Chris, Boomerang Books

“Romain Puértolas’ prose is playful and vivid. Making use of humor in all its forms . . . the story is good fun to read. . . . As silly as it seems on the surface, there are darker underlying themes here. . . . Puértolas’ experience working in border security is shown in the empathetic way he writes of human trafficking, with some of these stories being truly shocking. Puértolas manages to sew together the seriousness of this subject matter to his lighthearted story without undermining its significance. A story about self-discovery and having faith in humanity, this is a great read of comic relief, with enough depth to keep it interesting.”

Readings Monthly

“This novel is a hilarious tale that evokes the manic energy of a Marx Brothers romp with a dose of incisive social commentary.”

Daily Examiner, Grafton

“If you believe in zen and the art of flat pack furniture, this is the book for you.”

Sunday Express

“A genuinely funny novel.”

Vogue (UK)

“The book is as heartfelt as it is original.”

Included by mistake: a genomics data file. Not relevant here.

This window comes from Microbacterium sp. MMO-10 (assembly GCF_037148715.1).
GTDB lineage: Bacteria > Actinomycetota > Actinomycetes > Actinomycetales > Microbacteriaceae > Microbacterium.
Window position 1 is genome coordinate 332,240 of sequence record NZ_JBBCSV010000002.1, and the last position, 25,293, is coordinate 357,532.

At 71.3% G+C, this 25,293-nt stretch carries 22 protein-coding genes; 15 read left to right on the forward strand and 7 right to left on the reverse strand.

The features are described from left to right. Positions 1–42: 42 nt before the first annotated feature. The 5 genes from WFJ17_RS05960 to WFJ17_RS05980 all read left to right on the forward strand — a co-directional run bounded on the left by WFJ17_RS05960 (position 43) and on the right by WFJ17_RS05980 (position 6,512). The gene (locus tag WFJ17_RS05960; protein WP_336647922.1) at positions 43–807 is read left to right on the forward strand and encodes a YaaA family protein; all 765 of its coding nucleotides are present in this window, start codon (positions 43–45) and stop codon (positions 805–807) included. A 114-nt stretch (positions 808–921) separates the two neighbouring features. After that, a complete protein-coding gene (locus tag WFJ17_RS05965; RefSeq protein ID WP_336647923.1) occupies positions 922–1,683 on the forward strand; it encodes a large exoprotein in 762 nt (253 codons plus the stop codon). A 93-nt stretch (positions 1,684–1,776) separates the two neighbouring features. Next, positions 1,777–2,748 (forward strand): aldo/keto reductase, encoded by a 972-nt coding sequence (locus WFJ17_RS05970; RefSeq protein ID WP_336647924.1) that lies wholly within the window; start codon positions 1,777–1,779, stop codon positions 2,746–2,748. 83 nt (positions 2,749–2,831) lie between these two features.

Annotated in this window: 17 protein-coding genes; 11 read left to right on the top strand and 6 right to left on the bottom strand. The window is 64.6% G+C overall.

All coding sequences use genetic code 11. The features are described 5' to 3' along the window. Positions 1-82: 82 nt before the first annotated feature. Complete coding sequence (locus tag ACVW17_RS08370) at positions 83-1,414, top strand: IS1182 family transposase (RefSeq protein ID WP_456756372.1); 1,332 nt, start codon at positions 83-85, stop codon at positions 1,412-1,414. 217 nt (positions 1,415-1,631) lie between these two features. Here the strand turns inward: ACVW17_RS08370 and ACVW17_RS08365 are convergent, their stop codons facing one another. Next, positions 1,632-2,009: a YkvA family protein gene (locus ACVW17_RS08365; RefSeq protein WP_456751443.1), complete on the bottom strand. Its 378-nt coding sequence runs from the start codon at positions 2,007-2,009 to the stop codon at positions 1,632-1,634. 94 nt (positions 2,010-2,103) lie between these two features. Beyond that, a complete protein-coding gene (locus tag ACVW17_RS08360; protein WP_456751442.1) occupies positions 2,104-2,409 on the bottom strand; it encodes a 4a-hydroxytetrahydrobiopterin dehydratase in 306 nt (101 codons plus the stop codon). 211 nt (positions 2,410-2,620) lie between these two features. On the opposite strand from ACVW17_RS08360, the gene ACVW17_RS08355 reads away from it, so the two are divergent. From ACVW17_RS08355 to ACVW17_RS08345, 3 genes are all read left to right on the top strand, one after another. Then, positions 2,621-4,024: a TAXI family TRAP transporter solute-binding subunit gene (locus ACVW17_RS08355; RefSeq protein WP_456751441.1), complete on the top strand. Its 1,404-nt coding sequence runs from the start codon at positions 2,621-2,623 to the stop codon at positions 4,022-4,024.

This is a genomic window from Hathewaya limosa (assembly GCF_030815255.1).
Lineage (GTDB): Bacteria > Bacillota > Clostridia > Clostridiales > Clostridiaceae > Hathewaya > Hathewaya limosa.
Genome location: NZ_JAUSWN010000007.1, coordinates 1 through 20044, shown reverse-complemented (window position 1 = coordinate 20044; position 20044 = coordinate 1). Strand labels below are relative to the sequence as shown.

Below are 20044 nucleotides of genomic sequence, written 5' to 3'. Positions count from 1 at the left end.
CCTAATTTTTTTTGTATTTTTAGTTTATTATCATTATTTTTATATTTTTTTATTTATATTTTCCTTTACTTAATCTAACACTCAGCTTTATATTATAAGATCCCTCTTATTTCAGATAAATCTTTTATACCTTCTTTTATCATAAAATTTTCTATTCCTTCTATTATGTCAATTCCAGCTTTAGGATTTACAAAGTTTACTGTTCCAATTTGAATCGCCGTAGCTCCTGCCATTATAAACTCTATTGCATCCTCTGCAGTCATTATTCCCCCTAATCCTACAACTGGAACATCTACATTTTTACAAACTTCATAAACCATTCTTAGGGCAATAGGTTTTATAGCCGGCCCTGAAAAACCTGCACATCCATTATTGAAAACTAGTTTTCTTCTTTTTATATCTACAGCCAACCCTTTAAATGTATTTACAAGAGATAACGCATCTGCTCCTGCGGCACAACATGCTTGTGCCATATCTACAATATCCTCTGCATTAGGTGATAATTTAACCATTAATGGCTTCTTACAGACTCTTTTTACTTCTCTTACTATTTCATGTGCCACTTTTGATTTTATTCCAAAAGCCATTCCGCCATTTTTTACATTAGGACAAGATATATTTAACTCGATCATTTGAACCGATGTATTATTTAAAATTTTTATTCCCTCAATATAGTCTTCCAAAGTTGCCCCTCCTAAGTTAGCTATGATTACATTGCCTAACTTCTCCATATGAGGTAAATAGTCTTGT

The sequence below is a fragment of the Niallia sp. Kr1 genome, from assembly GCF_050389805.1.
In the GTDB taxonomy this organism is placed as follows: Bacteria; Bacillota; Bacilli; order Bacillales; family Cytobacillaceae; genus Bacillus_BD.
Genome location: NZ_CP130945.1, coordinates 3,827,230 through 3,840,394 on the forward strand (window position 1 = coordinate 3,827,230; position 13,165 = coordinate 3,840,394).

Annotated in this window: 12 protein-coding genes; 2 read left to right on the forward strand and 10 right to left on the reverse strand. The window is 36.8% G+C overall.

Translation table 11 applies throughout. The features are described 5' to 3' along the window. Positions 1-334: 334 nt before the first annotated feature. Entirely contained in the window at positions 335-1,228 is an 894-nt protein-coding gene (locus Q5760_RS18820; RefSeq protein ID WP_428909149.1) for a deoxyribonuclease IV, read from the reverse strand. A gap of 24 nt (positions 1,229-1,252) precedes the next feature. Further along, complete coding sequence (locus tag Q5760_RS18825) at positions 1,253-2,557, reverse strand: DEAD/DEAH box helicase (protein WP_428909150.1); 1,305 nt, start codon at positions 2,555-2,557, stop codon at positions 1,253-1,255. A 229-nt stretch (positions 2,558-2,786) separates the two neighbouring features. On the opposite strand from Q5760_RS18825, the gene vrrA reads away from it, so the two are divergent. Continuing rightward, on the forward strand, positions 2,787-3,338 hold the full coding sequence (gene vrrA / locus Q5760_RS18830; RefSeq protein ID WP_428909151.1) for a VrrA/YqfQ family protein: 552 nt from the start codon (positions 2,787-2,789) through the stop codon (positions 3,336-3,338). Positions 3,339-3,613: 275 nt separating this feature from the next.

GQ

“What an extraordinary journey indeed! Unlike Jules Vernes’ ‘Around the world in 80 days’, this depicts a contemporary world and all its heart-breaking realities and frustrations. Wrapped around endless play-on-words and humoristic style, Romain Puertolas addresses a very serious and poignant subject: illegal immigration. A look at what drives these desperate people to such extreme measures and to what gain… Aja is one of the lucky one, despite a sickening childhood and upbringing (or lack thereof), he grows from the experience, turns his life around, and gets a second chance at life! Sadly, he is one of the very few… Fantastic book, funny and so serious at the same time. I recommended it to all my family and friends.”

Christine Malet